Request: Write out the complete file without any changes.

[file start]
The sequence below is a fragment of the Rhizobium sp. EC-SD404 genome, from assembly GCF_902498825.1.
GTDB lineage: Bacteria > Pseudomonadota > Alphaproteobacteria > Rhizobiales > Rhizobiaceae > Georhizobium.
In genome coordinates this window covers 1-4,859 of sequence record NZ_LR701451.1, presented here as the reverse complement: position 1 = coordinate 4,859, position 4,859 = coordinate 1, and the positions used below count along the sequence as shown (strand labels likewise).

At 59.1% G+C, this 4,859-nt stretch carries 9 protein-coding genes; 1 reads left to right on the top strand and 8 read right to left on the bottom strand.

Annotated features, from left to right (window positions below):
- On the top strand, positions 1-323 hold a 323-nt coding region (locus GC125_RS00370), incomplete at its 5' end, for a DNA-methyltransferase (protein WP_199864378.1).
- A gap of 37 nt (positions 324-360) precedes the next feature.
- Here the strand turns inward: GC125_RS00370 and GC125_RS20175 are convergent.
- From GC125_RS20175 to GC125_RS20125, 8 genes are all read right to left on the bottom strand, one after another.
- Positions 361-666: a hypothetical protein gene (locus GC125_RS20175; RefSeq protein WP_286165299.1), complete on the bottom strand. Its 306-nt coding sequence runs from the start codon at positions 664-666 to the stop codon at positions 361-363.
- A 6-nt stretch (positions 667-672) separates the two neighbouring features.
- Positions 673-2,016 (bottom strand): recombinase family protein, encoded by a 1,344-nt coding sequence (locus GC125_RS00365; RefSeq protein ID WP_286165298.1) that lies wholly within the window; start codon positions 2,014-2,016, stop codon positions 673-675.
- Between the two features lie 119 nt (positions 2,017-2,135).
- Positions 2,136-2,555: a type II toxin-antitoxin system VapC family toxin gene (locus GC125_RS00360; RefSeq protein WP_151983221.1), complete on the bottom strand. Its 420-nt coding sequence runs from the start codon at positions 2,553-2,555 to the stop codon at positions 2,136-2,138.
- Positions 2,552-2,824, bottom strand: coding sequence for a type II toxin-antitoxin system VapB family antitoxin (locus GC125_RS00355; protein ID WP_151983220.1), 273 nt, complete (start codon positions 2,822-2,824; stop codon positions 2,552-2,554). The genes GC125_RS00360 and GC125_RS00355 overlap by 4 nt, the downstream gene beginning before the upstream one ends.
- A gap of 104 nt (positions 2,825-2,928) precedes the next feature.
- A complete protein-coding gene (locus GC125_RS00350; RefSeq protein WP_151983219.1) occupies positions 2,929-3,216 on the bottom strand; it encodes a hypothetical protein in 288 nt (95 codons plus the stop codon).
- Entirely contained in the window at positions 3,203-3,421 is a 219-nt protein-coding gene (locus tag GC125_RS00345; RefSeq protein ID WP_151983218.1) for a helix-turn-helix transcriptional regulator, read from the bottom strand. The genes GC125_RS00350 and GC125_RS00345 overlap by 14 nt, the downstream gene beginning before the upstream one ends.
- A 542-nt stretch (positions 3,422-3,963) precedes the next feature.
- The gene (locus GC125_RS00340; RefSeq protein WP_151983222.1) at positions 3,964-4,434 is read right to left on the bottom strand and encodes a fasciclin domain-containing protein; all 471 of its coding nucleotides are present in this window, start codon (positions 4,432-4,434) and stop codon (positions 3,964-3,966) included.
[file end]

The sequence below is a fragment of the Rhizobium sp. EC-SD404 genome, from assembly GCF_902498825.1.
GTDB lineage: Bacteria > Pseudomonadota > Alphaproteobacteria > Rhizobiales > Rhizobiaceae > Georhizobium.
In genome coordinates this window covers 1-4,859 of sequence record NZ_LR701451.1, presented here as the reverse complement: position 1 = coordinate 4,859, position 4,859 = coordinate 1, and the positions used below count along the sequence as shown (strand labels likewise).

At 59.1% G+C, this 4,859-nt stretch carries 9 protein-coding genes; 1 reads left to right on the top strand and 8 read right to left on the bottom strand.

Annotated features, from left to right (window positions below):
- On the top strand, positions 1-323 hold a 323-nt coding region (locus GC125_RS00370), incomplete at its 5' end, for a DNA-methyltransferase (protein WP_199864378.1).
- A gap of 37 nt (positions 324-360) precedes the next feature.
- Here the strand turns inward: GC125_RS00370 and GC125_RS20175 are convergent.
- From GC125_RS20175 to GC125_RS20125, 8 genes are all read right to left on the bottom strand, one after another.
- Positions 361-666: a hypothetical protein gene (locus GC125_RS20175; RefSeq protein WP_286165299.1), complete on the bottom strand. Its 306-nt coding sequence runs from the start codon at positions 664-666 to the stop codon at positions 361-363.
- A 6-nt stretch (positions 667-672) separates the two neighbouring features.
- Positions 673-2,016 (bottom strand): recombinase family protein, encoded by a 1,344-nt coding sequence (locus GC125_RS00365; RefSeq protein ID WP_286165298.1) that lies wholly within the window; start codon positions 2,014-2,016, stop codon positions 673-675.
- Between the two features lie 119 nt (positions 2,017-2,135).
- Positions 2,136-2,555: a type II toxin-antitoxin system VapC family toxin gene (locus GC125_RS00360; RefSeq protein WP_151983221.1), complete on the bottom strand. Its 420-nt coding sequence runs from the start codon at positions 2,553-2,555 to the stop codon at positions 2,136-2,138.
- Positions 2,552-2,824, bottom strand: coding sequence for a type II toxin-antitoxin system VapB family antitoxin (locus GC125_RS00355; protein ID WP_151983220.1), 273 nt, complete (start codon positions 2,822-2,824; stop codon positions 2,552-2,554). The genes GC125_RS00360 and GC125_RS00355 overlap by 4 nt, the downstream gene beginning before the upstream one ends.
- A gap of 104 nt (positions 2,825-2,928) precedes the next feature.
- A complete protein-coding gene (locus GC125_RS00350; RefSeq protein WP_151983219.1) occupies positions 2,929-3,216 on the bottom strand; it encodes a hypothetical protein in 288 nt (95 codons plus the stop codon).
- Entirely contained in the window at positions 3,203-3,421 is a 219-nt protein-coding gene (locus tag GC125_RS00345; RefSeq protein ID WP_151983218.1) for a helix-turn-helix transcriptional regulator, read from the bottom strand. The genes GC125_RS00350 and GC125_RS00345 overlap by 14 nt, the downstream gene beginning before the upstream one ends.
- A 542-nt stretch (positions 3,422-3,963) precedes the next feature.
- The gene (locus GC125_RS00340; RefSeq protein WP_151983222.1) at positions 3,964-4,434 is read right to left on the bottom strand and encodes a fasciclin domain-containing protein; all 471 of its coding nucleotides are present in this window, start codon (positions 4,432-4,434) and stop codon (positions 3,964-3,966) included.